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No luck with the muffler install. Installer claimed he could not bend pipes tight enough and does not have a mandrel bender. This muffler has the same center in-out as the stock and is the same dimension (body, not pipes) so should not be impossible if I get the right installer.
 

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Spent some time looking up eBay parts for some things I want to accomplish on Rossa this year. Doing so required some numbers from the libretto or title documents. On 5 May of this year, Rossa turned 30. ciao, chris
 

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Discussion Starter #13,985
Preserved for future rebuild

Since they really are in pretty good shape and I am out of spares, I took apart, cleaned, honed and reassembled old slave and clutch master cylinders as I have rebuild kits for them.
 

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most of the time, in my experience, auto muffler shops work with and have tools for, 1 1/2" pipe.
maybe if they handle trucks, they may have larger bore setups. just a thought
I'm in a rural area, close to urban but no one has a mandrel for pipe bending. Will be visiting a shop tomorrow morning to buy pre formed parts and will join them to get he best fit. These will be stainless and they will also make a connector from 2.25 inch (stock pipe) to 3 inc (new inlet). Will post before and after images later.
 

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I'm in a rural area, close to urban but no one has a mandrel for pipe bending. Will be visiting a shop tomorrow morning to buy pre formed parts and will join them to get he best fit. These will be stainless and they will also make a connector from 2.25 inch (stock pipe) to 3 inc (new inlet). Will post before and after images later.
One time, Did as you describe, bought the best pieces I could find and made the system work, then drove gingerly to the muffler place and had them weld the joints.
 

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Discussion Starter #13,989 (Edited)
164 RPM/Timing Sensor 3-wire connector wiring

My friend Lee had the S29 RPM/Timing Sensor Bosch 3-wire connector break apart and the wires became separated.

Here is result of my research/verification of how the two sides of the Female and Male connector wires are to be reconnected should the black Bakelite connector become damaged/destroyed:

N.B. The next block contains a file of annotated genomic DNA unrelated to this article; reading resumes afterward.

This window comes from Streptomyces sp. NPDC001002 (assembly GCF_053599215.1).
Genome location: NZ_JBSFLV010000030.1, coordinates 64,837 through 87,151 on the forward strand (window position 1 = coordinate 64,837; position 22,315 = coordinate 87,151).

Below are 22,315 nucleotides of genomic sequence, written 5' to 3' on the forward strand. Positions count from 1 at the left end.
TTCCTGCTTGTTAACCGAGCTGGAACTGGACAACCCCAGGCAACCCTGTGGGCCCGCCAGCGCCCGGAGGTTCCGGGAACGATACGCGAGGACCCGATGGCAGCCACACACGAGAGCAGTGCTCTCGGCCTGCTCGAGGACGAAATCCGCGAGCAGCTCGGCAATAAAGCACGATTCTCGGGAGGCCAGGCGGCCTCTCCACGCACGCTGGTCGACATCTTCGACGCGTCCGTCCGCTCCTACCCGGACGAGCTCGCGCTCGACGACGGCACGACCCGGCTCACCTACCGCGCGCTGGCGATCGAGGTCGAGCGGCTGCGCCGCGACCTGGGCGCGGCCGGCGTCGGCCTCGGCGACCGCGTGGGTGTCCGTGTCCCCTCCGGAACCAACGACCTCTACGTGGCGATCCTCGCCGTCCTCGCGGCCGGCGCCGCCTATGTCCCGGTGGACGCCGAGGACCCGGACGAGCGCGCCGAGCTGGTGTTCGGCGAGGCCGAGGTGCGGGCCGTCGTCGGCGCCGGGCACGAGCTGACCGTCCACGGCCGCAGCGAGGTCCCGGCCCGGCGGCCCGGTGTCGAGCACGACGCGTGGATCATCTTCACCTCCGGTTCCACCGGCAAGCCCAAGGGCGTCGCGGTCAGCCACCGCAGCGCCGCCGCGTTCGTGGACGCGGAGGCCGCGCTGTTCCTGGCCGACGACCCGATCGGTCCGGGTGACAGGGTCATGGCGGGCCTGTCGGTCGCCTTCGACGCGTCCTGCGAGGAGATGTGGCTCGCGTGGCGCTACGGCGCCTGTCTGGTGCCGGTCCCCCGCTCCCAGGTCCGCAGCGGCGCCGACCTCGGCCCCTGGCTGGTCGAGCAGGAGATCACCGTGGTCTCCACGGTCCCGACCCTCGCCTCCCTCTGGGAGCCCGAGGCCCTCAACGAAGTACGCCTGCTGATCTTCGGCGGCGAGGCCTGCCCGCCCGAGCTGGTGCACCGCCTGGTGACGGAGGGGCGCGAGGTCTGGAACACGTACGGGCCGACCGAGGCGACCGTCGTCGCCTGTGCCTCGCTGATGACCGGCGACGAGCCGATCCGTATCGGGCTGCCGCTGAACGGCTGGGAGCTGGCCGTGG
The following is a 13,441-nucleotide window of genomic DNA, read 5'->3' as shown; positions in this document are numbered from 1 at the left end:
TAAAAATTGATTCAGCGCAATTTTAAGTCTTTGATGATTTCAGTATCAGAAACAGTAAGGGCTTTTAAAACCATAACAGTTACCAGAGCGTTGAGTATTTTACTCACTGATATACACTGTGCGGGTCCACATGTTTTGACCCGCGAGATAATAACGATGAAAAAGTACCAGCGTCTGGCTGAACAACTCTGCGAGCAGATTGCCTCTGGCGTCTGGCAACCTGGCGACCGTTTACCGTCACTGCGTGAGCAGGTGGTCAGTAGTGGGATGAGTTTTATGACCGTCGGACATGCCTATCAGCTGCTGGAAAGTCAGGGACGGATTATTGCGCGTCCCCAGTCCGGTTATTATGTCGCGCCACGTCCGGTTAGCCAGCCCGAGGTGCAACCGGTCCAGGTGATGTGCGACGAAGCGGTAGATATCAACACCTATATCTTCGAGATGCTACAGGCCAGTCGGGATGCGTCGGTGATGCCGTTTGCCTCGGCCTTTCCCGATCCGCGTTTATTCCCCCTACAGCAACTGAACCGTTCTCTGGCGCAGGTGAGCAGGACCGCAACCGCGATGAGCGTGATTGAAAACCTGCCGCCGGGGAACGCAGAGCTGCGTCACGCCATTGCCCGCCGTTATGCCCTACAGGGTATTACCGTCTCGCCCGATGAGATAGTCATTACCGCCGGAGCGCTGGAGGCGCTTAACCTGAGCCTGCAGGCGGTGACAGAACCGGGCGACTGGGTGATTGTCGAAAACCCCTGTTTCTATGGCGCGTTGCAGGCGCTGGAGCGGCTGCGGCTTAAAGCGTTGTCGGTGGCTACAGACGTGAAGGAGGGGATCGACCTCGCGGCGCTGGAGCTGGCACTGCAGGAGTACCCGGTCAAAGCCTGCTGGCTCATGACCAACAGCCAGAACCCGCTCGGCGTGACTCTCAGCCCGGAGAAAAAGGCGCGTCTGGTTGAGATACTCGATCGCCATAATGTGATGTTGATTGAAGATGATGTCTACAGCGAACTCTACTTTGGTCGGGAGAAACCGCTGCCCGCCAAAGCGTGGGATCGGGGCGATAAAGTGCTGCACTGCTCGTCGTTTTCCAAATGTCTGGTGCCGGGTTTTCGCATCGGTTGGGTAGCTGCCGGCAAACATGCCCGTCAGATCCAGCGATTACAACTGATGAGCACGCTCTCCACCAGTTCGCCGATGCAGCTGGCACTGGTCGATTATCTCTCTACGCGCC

https://www.alfabb.com/bb/forums/8419892-post376.html
 

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So after a good run today with the new bumper installed. After a bit of looking at the fog lights they dont look to terrible. Wonder if there is a connector anywhere to connect them. After a bit of running around and filling tank up, I got home and got ready for work. About 30 - 40 minutes of the car sitting in my driveway i had started it up and it was stumbling. Giving it some gas raised the rpm but the stumble was still there. After just a few seconds it slowly started to go away and then it was idling just fine like nothing happened. This has happened a few times before in the past after a few long runs like this and letting the car sit for no more than 40 minutes. It it sits for about 2 or more hours it's fine on initial start up.
 

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The voltmeter in the 91S started reading a little low, maybe 13.5 volts instead of the normal 14.5, and at idle the needle would wobble a little until the engine is revved, returning to normal.

Tightened the serp belt and all is fine. I guess I let it get a little loose. I do like to run it not nearly as tight as the manual calls for in order to protect the water pump and serp idler. Maybe about 60-70 lb tension according to the Gates Kriket doohicky. I generally set it so that on a cold start with the a/c turned on, it may give just a little squeak for a second or two, then be ok. I don't normally run the a/c anyway around here, but once the belt is warm, all is ok with the a/c, no slipping as would be indicated by the voltmeter.
 

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Discovered some distressing news. As of this point we really don't have a simple option for replacing the bushings in the rear lateral arms. (#2 in photo)



So the theory was the bushings from the lolipop ends on the rear adjustable arms (#4/5 in photo) are the same, however I took some new ones and my arms to the machine shop to have the bushings pressed out of the lolipops and into my arms and found the bushing is ever so slightly smaller that it drops right through the hole. So at this point I thought I was screwed, however I managed to find 3 brand new complete arms (of which I bought 2 for for about $63 usd each) on a site called cloverbreakers.com in the UK. They still have 1 left.

That said these parts are otherwise impossible to find even used. One of mine was bent and I was trying to even get a used one and none of the usual suspects had it. This is a part that will likely need to be made custom going forward. Spitfire has been working to try and get a different bushing to fit, but its not as stiff as the stock Alfa ones, nor is it a perfect fit.